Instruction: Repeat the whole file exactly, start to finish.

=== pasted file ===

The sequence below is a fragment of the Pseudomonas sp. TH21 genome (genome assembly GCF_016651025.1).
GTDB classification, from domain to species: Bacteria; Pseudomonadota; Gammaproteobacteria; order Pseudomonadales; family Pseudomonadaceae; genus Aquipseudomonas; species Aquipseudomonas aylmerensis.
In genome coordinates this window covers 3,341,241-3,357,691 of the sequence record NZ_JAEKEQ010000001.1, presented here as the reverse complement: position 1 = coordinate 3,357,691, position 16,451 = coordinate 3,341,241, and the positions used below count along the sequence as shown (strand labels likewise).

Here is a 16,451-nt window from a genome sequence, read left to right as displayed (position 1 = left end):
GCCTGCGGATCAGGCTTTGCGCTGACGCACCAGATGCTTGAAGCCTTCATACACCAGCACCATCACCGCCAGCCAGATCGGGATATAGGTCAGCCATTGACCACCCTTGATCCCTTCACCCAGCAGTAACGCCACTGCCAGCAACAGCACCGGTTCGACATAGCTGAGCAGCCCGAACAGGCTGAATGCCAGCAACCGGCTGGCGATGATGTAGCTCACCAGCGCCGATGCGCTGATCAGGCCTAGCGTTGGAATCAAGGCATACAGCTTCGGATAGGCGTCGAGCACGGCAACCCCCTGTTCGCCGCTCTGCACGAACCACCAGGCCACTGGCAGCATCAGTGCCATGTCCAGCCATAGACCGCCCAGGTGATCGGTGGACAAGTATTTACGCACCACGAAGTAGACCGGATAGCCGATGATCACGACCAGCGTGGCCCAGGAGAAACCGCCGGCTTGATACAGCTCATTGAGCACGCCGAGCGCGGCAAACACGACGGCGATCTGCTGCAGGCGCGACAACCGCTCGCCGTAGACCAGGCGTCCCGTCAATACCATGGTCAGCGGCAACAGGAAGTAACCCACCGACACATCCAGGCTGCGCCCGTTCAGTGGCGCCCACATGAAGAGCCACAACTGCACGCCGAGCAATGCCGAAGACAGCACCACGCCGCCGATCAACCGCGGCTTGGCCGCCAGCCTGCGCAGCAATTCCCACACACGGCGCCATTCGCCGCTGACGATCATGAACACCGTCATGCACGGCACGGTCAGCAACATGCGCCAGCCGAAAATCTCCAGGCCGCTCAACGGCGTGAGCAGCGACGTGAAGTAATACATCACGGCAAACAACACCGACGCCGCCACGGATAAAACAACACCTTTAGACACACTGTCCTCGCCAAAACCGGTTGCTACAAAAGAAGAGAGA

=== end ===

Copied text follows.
The sequence below is a fragment of the Pseudomonas sp. TH21 genome (genome assembly GCF_016651025.1).
GTDB classification, from domain to species: Bacteria; Pseudomonadota; Gammaproteobacteria; order Pseudomonadales; family Pseudomonadaceae; genus Aquipseudomonas; species Aquipseudomonas aylmerensis.
In genome coordinates this window covers 3,341,241-3,357,691 of the sequence record NZ_JAEKEQ010000001.1, presented here as the reverse complement: position 1 = coordinate 3,357,691, position 16,451 = coordinate 3,341,241, and the positions used below count along the sequence as shown (strand labels likewise).

Here is a 16,451-nt window from a genome sequence, read left to right as displayed (position 1 = left end):
GCCTGCGGATCAGGCTTTGCGCTGACGCACCAGATGCTTGAAGCCTTCATACACCAGCACCATCACCGCCAGCCAGATCGGGATATAGGTCAGCCATTGACCACCCTTGATCCCTTCACCCAGCAGTAACGCCACTGCCAGCAACAGCACCGGTTCGACATAGCTGAGCAGCCCGAACAGGCTGAATGCCAGCAACCGGCTGGCGATGATGTAGCTCACCAGCGCCGATGCGCTGATCAGGCCTAGCGTTGGAATCAAGGCATACAGCTTCGGATAGGCGTCGAGCACGGCAACCCCCTGTTCGCCGCTCTGCACGAACCACCAGGCCACTGGCAGCATCAGTGCCATGTCCAGCCATAGACCGCCCAGGTGATCGGTGGACAAGTATTTACGCACCACGAAGTAGACCGGATAGCCGATGATCACGACCAGCGTGGCCCAGGAGAAACCGCCGGCTTGATACAGCTCATTGAGCACGCCGAGCGCGGCAAACACGACGGCGATCTGCTGCAGGCGCGACAACCGCTCGCCGTAGACCAGGCGTCCCGTCAATACCATGGTCAGCGGCAACAGGAAGTAACCCACCGACACATCCAGGCTGCGCCCGTTCAGTGGCGCCCACATGAAGAGCCACAACTGCACGCCGAGCAATGCCGAAGACAGCACCACGCCGCCGATCAACCGCGGCTTGGCCGCCAGCCTGCGCAGCAATTCCCACACACGGCGCCATTCGCCGCTGACGATCATGAACACCGTCATGCACGGCACGGTCAGCAACATGCGCCAGCCGAAAATCTCCAGGCCGCTCAACGGCGTGAGCAGCGACGTGAAGTAATACATCACGGCAAACAACACCGACGCCGCCACGGATAAAACAACACCTTTAGACACACTGTCCTCGCCAAAACCGGTTGCTACAAAAGAAGAGAGA